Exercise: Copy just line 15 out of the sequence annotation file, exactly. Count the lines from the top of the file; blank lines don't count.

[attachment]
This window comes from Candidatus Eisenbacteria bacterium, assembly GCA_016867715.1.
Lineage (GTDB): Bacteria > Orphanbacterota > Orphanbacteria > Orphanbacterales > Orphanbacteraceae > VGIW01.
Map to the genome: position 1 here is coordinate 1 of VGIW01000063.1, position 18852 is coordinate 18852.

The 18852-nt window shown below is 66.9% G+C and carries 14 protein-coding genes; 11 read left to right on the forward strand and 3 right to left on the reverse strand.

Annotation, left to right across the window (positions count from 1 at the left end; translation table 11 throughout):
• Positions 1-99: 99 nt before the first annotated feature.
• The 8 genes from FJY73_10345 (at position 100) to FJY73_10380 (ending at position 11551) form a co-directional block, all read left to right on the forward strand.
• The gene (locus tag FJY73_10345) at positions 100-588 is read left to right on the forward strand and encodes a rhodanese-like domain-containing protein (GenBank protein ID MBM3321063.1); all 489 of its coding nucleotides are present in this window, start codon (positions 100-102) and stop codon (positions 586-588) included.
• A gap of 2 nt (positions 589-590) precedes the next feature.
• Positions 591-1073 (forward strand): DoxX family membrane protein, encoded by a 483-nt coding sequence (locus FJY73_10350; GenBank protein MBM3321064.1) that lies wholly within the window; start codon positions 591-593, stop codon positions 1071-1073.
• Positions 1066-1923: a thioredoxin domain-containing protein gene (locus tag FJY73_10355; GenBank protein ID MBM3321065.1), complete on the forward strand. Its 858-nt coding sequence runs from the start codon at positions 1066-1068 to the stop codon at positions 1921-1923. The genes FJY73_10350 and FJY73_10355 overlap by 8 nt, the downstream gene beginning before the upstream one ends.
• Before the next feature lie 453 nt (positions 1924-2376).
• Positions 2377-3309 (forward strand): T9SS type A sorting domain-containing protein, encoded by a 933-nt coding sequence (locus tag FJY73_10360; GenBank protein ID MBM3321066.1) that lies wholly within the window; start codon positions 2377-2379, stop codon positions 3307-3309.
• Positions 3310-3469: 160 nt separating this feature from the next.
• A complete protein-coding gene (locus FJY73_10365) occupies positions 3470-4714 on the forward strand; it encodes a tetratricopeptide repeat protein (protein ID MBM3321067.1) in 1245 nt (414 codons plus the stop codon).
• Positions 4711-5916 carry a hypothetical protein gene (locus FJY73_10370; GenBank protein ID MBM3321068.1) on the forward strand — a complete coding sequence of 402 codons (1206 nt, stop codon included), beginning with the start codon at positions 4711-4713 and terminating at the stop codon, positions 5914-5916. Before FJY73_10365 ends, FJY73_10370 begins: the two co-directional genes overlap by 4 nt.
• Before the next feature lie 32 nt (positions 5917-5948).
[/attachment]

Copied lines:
• A complete protein-coding gene (locus FJY73_10365) occupies positions 3470-4714 on the forward strand; it encodes a tetratricopeptide repeat protein (protein ID MBM3321067.1) in 1245 nt (414 codons plus the stop codon).